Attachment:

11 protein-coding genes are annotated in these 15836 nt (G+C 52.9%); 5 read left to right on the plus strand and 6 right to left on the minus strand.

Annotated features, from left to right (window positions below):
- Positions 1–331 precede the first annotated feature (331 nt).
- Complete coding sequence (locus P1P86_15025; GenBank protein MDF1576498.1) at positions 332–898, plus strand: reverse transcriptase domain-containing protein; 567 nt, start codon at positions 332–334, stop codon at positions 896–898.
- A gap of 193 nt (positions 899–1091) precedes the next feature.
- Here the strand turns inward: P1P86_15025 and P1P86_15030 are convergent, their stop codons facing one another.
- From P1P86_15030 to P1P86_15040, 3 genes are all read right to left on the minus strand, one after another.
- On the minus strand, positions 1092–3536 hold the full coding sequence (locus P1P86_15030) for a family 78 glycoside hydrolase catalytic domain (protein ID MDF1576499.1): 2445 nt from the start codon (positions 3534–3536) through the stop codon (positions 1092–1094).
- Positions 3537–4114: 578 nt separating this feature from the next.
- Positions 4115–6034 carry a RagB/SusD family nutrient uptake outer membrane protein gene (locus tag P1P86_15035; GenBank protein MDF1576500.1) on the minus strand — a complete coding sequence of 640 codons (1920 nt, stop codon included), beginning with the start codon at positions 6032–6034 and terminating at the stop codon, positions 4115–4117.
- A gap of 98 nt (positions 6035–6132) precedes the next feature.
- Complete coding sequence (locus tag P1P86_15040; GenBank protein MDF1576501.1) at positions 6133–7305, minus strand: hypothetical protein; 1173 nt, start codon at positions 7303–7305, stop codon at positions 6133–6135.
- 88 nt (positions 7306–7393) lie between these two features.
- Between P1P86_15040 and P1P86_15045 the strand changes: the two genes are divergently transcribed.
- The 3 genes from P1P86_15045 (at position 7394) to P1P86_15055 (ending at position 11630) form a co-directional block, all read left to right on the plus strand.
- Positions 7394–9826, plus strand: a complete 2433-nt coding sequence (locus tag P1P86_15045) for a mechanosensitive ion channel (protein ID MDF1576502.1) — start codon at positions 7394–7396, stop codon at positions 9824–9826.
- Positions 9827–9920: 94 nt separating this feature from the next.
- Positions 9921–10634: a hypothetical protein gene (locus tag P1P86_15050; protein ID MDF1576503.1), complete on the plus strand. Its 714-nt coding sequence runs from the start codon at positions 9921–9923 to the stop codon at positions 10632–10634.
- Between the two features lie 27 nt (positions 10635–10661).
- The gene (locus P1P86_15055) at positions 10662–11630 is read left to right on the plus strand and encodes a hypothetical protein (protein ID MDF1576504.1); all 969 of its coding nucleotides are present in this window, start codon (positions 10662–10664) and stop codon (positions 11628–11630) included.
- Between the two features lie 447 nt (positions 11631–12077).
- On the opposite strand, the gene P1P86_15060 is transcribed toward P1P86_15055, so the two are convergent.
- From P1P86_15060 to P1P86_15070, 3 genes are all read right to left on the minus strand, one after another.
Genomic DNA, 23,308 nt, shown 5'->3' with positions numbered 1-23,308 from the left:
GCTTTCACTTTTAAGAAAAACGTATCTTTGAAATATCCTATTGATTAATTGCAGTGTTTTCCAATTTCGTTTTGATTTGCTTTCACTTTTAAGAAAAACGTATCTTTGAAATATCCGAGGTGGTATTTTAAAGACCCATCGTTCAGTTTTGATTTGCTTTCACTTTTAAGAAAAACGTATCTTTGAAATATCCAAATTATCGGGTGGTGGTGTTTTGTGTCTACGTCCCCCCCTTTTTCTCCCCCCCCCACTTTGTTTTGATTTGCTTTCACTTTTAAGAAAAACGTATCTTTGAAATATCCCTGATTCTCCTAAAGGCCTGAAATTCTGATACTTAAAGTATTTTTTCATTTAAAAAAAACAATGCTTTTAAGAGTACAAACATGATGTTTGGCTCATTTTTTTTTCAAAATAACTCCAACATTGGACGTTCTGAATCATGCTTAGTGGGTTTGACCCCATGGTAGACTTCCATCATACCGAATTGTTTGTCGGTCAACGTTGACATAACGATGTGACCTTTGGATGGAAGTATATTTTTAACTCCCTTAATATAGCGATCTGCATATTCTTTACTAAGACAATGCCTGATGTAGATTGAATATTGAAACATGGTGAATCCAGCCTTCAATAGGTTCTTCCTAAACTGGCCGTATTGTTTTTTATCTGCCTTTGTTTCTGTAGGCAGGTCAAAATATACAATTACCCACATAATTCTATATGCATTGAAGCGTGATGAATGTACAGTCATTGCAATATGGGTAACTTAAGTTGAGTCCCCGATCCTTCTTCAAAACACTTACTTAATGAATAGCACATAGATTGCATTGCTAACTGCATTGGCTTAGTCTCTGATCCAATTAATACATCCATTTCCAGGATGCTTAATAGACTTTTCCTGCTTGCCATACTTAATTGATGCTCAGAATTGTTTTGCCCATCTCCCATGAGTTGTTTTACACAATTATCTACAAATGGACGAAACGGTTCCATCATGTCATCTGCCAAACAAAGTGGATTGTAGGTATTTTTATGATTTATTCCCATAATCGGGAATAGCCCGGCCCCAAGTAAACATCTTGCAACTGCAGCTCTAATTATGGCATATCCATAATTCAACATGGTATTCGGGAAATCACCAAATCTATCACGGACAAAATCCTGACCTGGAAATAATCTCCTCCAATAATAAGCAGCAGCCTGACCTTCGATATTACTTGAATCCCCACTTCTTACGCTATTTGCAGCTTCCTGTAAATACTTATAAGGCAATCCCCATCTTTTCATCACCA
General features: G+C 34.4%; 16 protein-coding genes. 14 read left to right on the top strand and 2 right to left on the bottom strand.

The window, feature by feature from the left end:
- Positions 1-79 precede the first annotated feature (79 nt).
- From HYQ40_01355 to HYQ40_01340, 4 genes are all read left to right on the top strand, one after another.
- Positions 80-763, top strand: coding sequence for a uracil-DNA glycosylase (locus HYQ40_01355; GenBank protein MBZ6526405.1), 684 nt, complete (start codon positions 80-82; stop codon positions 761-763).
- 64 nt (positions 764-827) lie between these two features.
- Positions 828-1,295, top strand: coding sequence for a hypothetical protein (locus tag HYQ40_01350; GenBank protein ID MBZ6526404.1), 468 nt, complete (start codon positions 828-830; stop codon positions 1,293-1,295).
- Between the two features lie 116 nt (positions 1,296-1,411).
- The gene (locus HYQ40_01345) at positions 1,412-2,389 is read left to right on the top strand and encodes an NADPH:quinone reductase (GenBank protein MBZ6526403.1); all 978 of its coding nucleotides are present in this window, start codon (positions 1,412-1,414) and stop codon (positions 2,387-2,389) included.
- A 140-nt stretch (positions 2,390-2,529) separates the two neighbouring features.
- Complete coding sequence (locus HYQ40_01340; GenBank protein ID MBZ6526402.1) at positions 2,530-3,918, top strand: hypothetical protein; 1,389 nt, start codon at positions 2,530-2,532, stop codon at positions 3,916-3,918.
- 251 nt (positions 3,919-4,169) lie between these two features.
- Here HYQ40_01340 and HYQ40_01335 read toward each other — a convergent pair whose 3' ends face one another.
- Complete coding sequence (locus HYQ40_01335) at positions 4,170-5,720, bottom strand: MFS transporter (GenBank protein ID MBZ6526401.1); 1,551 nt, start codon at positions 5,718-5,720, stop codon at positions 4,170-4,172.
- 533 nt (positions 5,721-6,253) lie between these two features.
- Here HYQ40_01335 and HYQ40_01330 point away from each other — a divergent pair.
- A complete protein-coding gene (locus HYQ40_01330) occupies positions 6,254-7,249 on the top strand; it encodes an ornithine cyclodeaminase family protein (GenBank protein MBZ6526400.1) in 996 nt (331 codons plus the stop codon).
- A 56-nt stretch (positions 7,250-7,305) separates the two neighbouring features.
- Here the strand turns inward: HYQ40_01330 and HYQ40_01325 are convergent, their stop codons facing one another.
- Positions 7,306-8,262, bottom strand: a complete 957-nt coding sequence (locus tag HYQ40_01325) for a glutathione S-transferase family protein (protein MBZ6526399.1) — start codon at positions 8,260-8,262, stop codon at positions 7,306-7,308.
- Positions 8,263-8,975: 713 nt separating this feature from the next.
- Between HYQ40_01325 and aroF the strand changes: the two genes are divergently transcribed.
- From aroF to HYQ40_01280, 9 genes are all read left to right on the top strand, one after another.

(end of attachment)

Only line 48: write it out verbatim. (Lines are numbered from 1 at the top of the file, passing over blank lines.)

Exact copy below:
- From aroF to HYQ40_01280, 9 genes are all read left to right on the top strand, one after another.